The condition itself, where the atria of the heart ‘fibrillate’ that is, function in a chaotic, inefficient manner is not particularly harmful although it can make your overall heart function decline (leading to breathlessness, for example), it is however the association that is more sinister –

Because the chambers of the heart don’t contract normally, the blood flowing through them is disrupted and can collect leading to the development of a clot; if this clot breaks-off, it can cause a stroke, which is of course potentially devastating.

The best way we know to treat this condition is through the use of oral anticoagulants – Warfarin is the most well-known, although it can be tricky as it requires regular monitoring through blood tests – to make sure the dose achieves the sweet-spot of thinning the blood adequately to avoid clots but not too much to cause spontaneous bleeding.

A new class of drugs, originally called ‘novel anticoagulants’ (NOACs) and now, that they aren’t that new, ‘direct oral anticoagulants’ aka ‘DOACs’ have overwhelmed the marketplace; these pills don’t require the constant monitoring and in general are safe although there isn’t a ready agent to reverse their effect as with warfarin.

Because of the ease of taking – it is a set dose to be taken daily, and also, there is no need for blood tests, these tablets suit older people, especially those who struggle with the different daily doses that are sometimes required for warfarin to keep it in at the right level.

Remember however, despite their ease of use, they can’t be ‘reversed’ easily.

Anyway, it isn’t really the reversal that is the point, more, the guidance from the viziers of medicine in the UK, NICE, who advise that anyone taking an oral anticoagulant who experiences a fall and head injury should have a CT scan.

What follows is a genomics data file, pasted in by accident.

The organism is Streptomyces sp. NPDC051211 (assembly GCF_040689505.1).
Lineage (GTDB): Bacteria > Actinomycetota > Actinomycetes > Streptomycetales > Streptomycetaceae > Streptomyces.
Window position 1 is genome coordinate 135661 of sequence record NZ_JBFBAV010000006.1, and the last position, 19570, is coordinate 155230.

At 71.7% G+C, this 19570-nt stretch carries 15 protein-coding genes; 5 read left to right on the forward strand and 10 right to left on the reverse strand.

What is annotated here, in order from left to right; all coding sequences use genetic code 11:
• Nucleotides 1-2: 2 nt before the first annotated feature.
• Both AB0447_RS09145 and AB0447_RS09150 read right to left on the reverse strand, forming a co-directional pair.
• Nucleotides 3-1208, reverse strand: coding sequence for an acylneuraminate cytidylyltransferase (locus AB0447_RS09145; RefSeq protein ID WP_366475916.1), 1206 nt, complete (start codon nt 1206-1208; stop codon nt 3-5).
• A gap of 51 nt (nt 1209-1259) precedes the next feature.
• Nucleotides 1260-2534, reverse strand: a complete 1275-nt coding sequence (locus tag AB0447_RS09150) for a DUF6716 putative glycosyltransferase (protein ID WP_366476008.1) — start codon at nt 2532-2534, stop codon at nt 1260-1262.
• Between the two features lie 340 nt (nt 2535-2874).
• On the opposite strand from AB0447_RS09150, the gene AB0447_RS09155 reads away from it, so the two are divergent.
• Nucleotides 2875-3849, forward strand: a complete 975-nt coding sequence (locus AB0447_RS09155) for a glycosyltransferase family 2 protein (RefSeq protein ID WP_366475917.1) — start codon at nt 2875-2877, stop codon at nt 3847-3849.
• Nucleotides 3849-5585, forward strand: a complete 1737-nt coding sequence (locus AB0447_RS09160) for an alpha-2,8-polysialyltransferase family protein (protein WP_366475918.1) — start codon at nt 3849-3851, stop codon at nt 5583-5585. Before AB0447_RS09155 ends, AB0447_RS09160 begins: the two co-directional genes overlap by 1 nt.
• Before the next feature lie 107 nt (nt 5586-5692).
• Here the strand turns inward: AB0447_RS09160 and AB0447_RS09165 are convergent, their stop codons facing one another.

This guidance is completely reasonable.

Being on a blood thinning treatment increases your risk of bleeding and a knock on the head can cause internal bleeding which can initially be undetected physically but show-up on a scan which can then lead to treatment and in some situations, neurosurgery (the archaic burr hole).

head scan warfarin.png

The complexity is, that if a person has significant or advanced dementia, not only can the transfer to hospital be traumatic, let alone the medics’ attempts to take blood and organise a scan for someone who is often frightened, anxious and lacking understanding of what is happening, invariably, even if there is some bleeding, there is no treatment other than stopping the medicine.

You might think, well, if that is the case, why take people to A&E in the first place; leave them on the medicine if it is benefiting them (for people who have atrial fibrillation and a previous stroke the benefits of anticoagulation are significant – something like a 60 per cent reduction in the risk of future stroke) and if they knock their head as there is nothing that can be done, leave them in the care home.